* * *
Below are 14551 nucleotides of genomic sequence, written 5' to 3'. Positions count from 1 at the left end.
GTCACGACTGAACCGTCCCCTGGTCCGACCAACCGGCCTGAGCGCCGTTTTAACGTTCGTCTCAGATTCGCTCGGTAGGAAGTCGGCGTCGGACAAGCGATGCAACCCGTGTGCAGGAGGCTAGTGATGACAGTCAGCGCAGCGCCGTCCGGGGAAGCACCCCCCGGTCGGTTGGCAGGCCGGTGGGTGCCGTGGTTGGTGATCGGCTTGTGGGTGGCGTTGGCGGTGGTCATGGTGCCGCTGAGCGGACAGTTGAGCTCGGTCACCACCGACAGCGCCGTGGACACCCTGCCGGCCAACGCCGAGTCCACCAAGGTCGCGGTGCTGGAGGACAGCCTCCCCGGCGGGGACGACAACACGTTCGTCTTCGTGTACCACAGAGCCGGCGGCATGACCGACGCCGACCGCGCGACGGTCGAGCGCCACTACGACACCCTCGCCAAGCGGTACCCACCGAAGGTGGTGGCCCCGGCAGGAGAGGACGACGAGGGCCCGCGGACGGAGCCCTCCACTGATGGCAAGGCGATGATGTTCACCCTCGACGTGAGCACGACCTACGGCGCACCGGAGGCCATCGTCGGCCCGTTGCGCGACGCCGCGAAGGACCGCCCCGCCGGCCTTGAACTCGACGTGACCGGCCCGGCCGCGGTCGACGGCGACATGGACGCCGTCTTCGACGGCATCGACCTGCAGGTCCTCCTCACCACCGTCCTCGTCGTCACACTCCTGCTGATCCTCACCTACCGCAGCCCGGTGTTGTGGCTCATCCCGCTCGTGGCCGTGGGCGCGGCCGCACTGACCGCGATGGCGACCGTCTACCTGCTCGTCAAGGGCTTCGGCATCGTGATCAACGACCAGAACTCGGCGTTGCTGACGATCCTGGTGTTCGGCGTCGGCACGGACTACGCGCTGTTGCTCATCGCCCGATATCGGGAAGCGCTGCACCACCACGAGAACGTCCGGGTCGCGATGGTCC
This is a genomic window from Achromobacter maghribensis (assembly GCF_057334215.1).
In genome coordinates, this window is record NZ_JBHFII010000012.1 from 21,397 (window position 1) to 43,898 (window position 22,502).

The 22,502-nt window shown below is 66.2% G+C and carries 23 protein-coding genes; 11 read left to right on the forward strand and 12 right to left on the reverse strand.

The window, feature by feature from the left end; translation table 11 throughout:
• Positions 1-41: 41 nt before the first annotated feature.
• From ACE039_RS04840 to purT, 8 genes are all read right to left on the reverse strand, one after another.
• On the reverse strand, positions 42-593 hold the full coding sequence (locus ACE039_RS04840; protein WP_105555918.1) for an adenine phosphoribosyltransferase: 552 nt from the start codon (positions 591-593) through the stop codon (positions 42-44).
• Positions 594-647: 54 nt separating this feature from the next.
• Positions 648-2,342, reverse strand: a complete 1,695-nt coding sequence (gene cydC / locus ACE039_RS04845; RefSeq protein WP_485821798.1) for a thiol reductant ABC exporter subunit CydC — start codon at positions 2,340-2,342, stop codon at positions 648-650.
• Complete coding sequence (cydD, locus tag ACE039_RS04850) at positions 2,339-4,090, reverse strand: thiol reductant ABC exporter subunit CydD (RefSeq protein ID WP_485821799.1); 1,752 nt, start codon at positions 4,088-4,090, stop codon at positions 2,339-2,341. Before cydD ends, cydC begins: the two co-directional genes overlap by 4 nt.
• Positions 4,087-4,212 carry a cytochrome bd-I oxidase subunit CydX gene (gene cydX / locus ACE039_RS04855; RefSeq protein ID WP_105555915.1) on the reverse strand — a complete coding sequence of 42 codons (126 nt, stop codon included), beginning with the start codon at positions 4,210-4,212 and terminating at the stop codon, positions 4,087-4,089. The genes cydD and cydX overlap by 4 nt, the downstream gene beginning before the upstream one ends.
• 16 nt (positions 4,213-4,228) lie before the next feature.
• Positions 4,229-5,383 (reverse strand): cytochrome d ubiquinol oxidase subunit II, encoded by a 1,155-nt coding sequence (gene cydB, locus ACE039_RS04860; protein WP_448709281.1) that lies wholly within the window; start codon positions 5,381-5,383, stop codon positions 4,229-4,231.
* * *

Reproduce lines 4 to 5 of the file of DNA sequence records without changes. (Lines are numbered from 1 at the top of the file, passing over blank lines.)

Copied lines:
In genome coordinates, this window is record NZ_JBHFII010000012.1 from 21,397 (window position 1) to 43,898 (window position 22,502).

The 22,502-nt window shown below is 66.2% G+C and carries 23 protein-coding genes; 11 read left to right on the forward strand and 12 right to left on the reverse strand.